25. 25. Exercise Set 1.5 2510. y = f−1(x), x = f(y) =y + 1y − 1, xy − x = y + 1, (x − 1)y = x + 1, y =x + 1x − 1= f−1(x)11. y = f−1(x), x = f(y) = 3y3− 5, y = 3(x + 5)/3 = f−1(x)12. y = f−1(x), x = f(y) = 5√4y + 2, y =14(x5− 2) = f−1(x)13. y = f−1(x), x = f(y) = 3√2y − 1, y = (x3+ 1)/2 = f−1(x)14. y = f−1(x), x = f(y) =5y2 + 1, y =5 − xx= f−1(x)15. y = f−1(x), x = f(y) = 3/y2, y = − 3/x = f−1(x)16. y = f−1(x), x = f(y) =2y, y ≤ 0y2, y > 0, y = f−1(x) =x/2, x ≤ 0√x, x > 017. y = f−1(x), x = f(y) =5/2 − y, y < 21/y, y ≥ 2, y = f−1(x) =5/2 − x, x > 1/21/x, 0 < x ≤ 1/218. y = p−1(x), x = p(y) = y3− 3y2+ 3y − 1 = (y − 1)3, y = x1/3+ 1 = p−1(x)19. y = f−1(x), x = f(y) = (y + 2)4for y ≥ 0, y = f−1(x) = x1/4− 2 for x ≥ 1620. y = f−1(x), x = f(y) =√y + 3 for y ≥ −3, y = f−1(x) = x2− 3 for x ≥ 021. y = f−1(x), x = f(y) = −√3 − 2y for y ≤ 3/2, y = f−1(x) = (3 − x2)/2 for x ≤ 022. y = f−1(x), x = f(y) = 3y2+ 5y − 2 for y ≥ 0, 3y2+ 5y − 2 − x = 0 for y ≥ 0,y = f−1(x) = (−5 +√12x + 49)/6 for x ≥ −223. y = f−1(x), x = f(y) = y − 5y2for y ≥ 1, 5y2− y + x = 0 for y ≥ 1,y = f−1(x) = (1 +√1 − 20x)/10 for x ≤ −424. (a) C =59(F − 32)(b) how many degrees Celsius given the Fahrenheit temperature(c) C = −273.15◦C is equivalent to F = −459.67◦F, so the domain is F ≥ −459.67, the rangeis C ≥ −273.1525. (a) y = f(x) = (6.214 × 10−4)x (b) x = f−1(y) =1046.214y(c) how many meters in y miles26. (a) f(g(x)) = f(√x)= (√x)2= x, x > 1;g(f(x)) = g(x2)=√x2 = x, x > 1(b)xyy = f(x)y = g(x)(c) no, because f(g(x)) = x for every x in the domain of g is not satisﬁed(the domain of g is x ≥ 0)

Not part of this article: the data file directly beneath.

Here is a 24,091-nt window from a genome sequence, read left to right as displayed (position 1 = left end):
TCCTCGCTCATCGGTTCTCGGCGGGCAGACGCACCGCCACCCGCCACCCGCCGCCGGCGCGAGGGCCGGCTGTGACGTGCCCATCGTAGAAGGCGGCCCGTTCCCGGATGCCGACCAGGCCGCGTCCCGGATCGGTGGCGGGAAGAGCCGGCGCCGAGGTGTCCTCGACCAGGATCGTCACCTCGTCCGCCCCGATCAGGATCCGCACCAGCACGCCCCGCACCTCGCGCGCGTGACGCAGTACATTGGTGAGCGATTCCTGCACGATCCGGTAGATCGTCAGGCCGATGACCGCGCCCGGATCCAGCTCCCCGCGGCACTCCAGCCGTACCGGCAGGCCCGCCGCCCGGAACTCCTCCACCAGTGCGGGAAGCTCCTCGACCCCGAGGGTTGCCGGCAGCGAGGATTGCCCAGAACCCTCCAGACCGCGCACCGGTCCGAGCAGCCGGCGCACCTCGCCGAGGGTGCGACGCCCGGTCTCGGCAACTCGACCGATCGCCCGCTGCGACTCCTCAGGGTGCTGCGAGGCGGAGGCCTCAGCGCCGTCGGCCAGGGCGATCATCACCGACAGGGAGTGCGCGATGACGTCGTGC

26. 26. 26 Chapter 127. (a) f(f(x)) =3 −3 − x1 − x1 −3 − x1 − x=3 − 3x − 3 + x1 − x − 3 + x= x so f = f−1(b) symmetric about the line y = x28. y = f−1(x), x = f(y) = ay2+ by + c, ay2+ by + c − x = 0, use the quadratic formula to gety =−b ± b2 − 4a(c − x)2a;(a) f−1(x) =−b + b2 − 4a(c − x)2a(b) f−1(x) =−b − b2 − 4a(c − x)2a29. if f−1(x) = 1, then x = f(1) = 2(1)3+ 5(1) + 3 = 1030. if f−1(x) = 2, then x = f(2) = (2)3/[(2)2+ 1] = 8/531. f(f(x)) = x thus f = f−1so the graph is symmetric about y = x.32. (a) Suppose x1 = x2 where x1 and x2 are in the domain of g and g(x1), g(x2) are in the domain off then g(x1) = g(x2) because g is one-to-one so f(g(x1)) = f(g(x2)) because f is one-to-onethus f ◦ g is one-to-one because (f ◦ g)(x1) = (f ◦ g)(x2) if x1 = x2.(b) f, g, and f ◦ g all have inverses because they are all one-to-one. Let h = (f ◦ g)−1then(f ◦ g)(h(x)) = f[g(h(x))] = x, apply f−1to both sides to get g(h(x)) = f−1(x), then applyg−1to get h(x) = g−1(f−1(x)) = (g−1◦ f−1)(x), so h = g−1◦ f−1.33.xy34. Suppose that g and h are both inverses of f then f(g(x)) = x, h[f(g(x))] = h(x), buth[f(g(x))] = g(x) because h is an inverse of f so g(x) = h(x).␪34535. tan θ = 4/3, 0 < θ < π/2; use the triangle shown toget sin θ = 4/5, cos θ = 3/5, cot θ = 3/4, sec θ = 5/3,csc θ = 5/4␪2.612.436. sec θ = 2.6, 0 < θ < π/2; use the triangle shown to getsin θ = 2.4/2.6 = 12/13, cos θ = 1/2.6 = 5/13,tan θ = 2.4 = 12/5, cot θ = 5/12, csc θ = 13/1237. (a) 0 ≤ x ≤ π (b) −1 ≤ x ≤ 1(c) −π/2 < x < π/2 (d) −∞ < x < +∞